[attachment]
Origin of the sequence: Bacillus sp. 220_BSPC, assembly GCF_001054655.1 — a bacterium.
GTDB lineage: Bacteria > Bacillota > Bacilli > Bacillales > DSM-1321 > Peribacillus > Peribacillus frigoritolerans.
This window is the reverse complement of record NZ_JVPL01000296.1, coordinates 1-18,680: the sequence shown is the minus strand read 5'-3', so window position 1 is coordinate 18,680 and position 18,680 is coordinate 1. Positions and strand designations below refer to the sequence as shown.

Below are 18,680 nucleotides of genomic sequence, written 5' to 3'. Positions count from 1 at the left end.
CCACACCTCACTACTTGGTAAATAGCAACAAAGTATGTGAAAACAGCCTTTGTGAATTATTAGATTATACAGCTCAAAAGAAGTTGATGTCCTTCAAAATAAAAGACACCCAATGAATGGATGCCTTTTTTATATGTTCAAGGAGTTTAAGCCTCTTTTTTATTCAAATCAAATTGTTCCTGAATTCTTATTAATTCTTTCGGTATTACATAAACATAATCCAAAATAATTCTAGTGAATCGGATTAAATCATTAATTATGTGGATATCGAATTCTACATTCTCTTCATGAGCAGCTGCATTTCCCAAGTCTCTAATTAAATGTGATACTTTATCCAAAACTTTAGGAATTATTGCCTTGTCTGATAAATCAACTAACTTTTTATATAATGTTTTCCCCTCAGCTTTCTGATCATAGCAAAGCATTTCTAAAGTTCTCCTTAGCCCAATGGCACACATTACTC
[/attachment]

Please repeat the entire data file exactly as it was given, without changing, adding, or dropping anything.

Origin of the sequence: Bacillus sp. 220_BSPC, assembly GCF_001054655.1 — a bacterium.
GTDB lineage: Bacteria > Bacillota > Bacilli > Bacillales > DSM-1321 > Peribacillus > Peribacillus frigoritolerans.
This window is the reverse complement of record NZ_JVPL01000296.1, coordinates 1-18,680: the sequence shown is the minus strand read 5'-3', so window position 1 is coordinate 18,680 and position 18,680 is coordinate 1. Positions and strand designations below refer to the sequence as shown.

Below are 18,680 nucleotides of genomic sequence, written 5' to 3'. Positions count from 1 at the left end.
CCACACCTCACTACTTGGTAAATAGCAACAAAGTATGTGAAAACAGCCTTTGTGAATTATTAGATTATACAGCTCAAAAGAAGTTGATGTCCTTCAAAATAAAAGACACCCAATGAATGGATGCCTTTTTTATATGTTCAAGGAGTTTAAGCCTCTTTTTTATTCAAATCAAATTGTTCCTGAATTCTTATTAATTCTTTCGGTATTACATAAACATAATCCAAAATAATTCTAGTGAATCGGATTAAATCATTAATTATGTGGATATCGAATTCTACATTCTCTTCATGAGCAGCTGCATTTCCCAAGTCTCTAATTAAATGTGATACTTTATCCAAAACTTTAGGAATTATTGCCTTGTCTGATAAATCAACTAACTTTTTATATAATGTTTTCCCCTCAGCTTTCTGATCATAGCAAAGCATTTCTAAAGTTCTCCTTAGCCCAATGGCACACATTACTC